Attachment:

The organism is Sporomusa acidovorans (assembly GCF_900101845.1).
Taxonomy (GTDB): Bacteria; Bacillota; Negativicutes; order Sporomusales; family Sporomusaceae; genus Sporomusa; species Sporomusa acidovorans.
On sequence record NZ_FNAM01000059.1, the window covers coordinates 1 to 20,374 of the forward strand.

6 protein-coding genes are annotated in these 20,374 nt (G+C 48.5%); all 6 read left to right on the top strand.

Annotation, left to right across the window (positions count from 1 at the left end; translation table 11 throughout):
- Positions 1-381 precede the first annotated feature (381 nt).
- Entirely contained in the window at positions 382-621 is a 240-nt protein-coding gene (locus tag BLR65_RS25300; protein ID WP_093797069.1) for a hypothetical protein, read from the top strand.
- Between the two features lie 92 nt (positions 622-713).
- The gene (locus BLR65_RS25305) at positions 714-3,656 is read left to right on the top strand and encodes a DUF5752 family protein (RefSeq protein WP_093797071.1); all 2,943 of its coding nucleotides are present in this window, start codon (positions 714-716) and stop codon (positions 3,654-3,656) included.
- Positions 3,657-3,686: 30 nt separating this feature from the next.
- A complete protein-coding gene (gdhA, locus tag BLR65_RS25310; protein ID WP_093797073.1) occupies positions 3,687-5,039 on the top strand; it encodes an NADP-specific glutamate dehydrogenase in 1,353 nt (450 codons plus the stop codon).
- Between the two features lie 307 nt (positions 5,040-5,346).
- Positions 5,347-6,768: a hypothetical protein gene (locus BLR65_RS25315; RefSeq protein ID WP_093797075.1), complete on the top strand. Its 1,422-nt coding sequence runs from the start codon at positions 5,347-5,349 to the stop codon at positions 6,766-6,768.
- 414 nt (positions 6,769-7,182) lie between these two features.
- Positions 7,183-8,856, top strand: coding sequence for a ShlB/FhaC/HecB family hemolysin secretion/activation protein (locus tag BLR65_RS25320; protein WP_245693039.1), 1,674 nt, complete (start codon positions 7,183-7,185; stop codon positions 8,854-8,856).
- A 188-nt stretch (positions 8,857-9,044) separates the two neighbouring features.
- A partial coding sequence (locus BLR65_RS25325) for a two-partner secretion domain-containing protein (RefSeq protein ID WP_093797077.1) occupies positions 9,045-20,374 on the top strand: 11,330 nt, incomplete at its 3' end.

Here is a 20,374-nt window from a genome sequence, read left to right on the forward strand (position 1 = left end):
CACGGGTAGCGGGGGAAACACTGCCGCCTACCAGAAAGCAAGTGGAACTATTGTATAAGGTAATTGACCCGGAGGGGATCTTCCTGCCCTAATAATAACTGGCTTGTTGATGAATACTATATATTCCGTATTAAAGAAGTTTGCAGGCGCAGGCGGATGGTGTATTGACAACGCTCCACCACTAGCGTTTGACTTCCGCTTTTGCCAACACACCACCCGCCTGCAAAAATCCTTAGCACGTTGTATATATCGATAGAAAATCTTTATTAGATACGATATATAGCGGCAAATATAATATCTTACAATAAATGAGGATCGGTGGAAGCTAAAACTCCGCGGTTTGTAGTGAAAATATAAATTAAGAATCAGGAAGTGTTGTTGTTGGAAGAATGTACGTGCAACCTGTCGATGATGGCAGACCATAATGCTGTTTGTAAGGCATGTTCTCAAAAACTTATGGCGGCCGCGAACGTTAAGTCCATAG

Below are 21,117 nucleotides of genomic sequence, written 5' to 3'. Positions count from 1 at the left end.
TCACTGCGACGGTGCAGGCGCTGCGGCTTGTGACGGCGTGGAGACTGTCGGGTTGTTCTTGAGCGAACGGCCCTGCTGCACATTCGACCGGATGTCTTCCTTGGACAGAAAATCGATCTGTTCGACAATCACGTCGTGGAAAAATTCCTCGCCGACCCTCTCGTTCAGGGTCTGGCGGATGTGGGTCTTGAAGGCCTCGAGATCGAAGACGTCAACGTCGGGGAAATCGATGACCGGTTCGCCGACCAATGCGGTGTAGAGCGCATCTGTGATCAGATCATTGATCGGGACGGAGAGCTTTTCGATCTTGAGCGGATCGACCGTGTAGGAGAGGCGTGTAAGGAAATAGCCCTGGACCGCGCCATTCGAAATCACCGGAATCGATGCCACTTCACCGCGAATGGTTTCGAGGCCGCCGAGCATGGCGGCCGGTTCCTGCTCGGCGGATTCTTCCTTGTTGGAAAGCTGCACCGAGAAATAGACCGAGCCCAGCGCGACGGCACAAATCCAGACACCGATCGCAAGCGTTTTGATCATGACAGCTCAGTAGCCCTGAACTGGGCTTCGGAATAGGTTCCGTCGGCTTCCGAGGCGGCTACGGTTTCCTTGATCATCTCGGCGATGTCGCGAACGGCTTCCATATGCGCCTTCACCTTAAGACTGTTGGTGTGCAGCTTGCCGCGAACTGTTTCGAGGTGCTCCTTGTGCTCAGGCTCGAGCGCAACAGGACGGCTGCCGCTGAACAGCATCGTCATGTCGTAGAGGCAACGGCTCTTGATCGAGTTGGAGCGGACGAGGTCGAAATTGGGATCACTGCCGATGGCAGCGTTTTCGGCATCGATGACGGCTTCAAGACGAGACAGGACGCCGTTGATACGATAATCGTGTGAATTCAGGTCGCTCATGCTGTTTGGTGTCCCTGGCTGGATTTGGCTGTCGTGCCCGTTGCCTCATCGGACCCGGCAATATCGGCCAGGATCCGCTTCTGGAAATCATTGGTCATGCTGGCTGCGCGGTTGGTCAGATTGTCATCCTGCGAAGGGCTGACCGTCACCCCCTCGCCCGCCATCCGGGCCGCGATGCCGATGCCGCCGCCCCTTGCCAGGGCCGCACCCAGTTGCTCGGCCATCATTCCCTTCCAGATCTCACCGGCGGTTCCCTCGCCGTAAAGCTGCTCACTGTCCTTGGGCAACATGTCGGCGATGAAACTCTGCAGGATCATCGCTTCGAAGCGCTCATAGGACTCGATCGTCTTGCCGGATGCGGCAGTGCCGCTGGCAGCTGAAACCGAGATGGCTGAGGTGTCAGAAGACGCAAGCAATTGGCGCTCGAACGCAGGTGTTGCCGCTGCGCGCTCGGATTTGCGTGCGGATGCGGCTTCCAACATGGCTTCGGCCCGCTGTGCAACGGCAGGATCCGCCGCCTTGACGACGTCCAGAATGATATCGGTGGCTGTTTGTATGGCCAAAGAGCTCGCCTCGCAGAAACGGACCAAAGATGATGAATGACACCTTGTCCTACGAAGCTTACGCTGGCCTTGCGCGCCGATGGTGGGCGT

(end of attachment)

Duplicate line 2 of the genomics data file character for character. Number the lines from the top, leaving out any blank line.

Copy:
Taxonomy (GTDB): Bacteria; Bacillota; Negativicutes; order Sporomusales; family Sporomusaceae; genus Sporomusa; species Sporomusa acidovorans.